As I walked along the beach today, I thought about how I have been lucky in my life to have been able to spend chunks of time with very diverse groups of people.
I came to be thinking about it because of a friend of mine, Colton. We’ve just been friends for a year of so and although we haven’t really hung out that much in actuality, the bond is strong. It’s based on a positive outlook on life, a love of music. self expression and spirit. I answered an ad for a Korg Electribe rhythm production sampler on Gumtree and ended up at a boutique studio tucked away in the hills of Wilson’s Creek. I was met by the sound engineer, a Canadian with dreads and an easy manner. I didn’t buy the sampler but a few weeks later I invited him to a electronic music jam session in Byron and our friendship was formed.
He is one of a handful of musicians and music producers I have come to know over the last few years since I started doing my music production diploma at SAE. There are many top quality people like my teacher/mentors, Tyler from San Diego and James from Scotland. As well as them, there are the audio techs at school, fellow students and numerous DJs and local musicians who I have come to be friends with.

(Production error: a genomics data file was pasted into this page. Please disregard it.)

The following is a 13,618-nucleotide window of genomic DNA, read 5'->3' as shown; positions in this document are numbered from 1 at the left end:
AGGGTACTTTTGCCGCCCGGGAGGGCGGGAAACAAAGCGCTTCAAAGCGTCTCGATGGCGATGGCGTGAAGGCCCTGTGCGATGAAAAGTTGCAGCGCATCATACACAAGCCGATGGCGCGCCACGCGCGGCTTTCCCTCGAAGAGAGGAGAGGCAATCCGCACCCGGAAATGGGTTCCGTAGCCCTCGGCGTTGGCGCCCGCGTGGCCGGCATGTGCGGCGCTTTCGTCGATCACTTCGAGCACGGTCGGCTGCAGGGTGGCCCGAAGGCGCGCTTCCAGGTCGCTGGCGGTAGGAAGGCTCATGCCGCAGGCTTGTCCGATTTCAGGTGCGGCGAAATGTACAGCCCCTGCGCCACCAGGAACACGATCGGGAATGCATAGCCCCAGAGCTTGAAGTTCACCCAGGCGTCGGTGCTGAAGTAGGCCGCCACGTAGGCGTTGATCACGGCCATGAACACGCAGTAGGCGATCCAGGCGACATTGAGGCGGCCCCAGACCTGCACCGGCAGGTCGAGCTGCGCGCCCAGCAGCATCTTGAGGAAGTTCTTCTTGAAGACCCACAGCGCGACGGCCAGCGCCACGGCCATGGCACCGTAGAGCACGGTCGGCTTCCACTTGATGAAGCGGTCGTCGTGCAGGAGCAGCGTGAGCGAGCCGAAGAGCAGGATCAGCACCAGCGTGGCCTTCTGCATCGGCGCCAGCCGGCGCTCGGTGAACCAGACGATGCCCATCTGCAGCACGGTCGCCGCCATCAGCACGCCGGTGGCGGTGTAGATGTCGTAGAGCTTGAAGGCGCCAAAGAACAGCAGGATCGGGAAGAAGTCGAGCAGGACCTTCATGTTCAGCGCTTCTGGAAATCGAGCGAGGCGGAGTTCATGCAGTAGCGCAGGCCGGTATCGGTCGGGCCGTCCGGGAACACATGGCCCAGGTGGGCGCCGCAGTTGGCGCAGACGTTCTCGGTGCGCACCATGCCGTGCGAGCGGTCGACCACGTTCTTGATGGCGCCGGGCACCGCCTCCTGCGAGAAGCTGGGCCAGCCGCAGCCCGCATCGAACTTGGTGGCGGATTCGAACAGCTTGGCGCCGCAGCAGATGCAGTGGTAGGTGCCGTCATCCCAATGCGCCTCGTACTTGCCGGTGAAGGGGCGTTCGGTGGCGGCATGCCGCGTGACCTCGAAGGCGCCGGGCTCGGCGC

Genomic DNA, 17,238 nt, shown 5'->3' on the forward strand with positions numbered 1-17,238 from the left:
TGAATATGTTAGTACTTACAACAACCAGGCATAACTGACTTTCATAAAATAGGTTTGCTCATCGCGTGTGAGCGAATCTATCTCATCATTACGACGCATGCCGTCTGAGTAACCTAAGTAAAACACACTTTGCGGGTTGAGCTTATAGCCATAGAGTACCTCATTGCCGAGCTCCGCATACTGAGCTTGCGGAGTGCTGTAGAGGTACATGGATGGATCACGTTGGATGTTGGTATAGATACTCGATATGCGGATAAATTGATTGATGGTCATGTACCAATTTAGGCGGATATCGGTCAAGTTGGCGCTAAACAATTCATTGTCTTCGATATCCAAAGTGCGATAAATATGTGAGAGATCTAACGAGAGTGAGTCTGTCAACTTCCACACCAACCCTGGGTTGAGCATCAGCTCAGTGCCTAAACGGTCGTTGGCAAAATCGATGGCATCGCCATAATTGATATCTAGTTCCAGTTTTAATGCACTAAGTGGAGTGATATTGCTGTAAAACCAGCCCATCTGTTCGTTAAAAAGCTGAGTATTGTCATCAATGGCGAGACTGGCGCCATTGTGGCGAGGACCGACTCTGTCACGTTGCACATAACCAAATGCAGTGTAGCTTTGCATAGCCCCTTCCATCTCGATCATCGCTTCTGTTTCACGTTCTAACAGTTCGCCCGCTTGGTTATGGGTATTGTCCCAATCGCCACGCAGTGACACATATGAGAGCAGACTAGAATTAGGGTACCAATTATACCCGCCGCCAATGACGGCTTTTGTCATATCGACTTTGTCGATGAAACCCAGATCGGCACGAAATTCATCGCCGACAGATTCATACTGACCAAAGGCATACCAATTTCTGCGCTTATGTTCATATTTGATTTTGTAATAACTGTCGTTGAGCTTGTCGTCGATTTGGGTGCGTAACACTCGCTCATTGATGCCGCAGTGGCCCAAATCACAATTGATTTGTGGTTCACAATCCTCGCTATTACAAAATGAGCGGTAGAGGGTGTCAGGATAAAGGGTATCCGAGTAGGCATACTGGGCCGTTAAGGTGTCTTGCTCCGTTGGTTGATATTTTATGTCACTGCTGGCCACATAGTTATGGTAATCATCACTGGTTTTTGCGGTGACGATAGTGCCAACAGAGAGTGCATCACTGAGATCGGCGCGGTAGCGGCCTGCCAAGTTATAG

Spending time and interacting with these peeps has been a wonderful side benefit of my decision to studying music. Being around musos, I have come to know the breed from the inside. And I must say, they are a quality ilk. Easy going, considerate, and talented. Before I found myself enmeshed in the audio world, in my decades previous as more of a visual - art and film - person, I have to admit, I kind of always considered audio studies to be less desirable. It didn’t seem to offer the same vitality and energy that say, shooting or directing presented. I never considered it as something I would choose. Ironically, now that I am in it - deeply immersed - I have come to realise that it is a fantastically rewarding pursuit - in some ways the best ever. It’s like I stumbled into an entire world of wonder and magic that was always right there - I just never knew. It has been a revelatory experience, one that seems like it will continue to engulf, thrill me and pay me creative dividends way beyond expectations.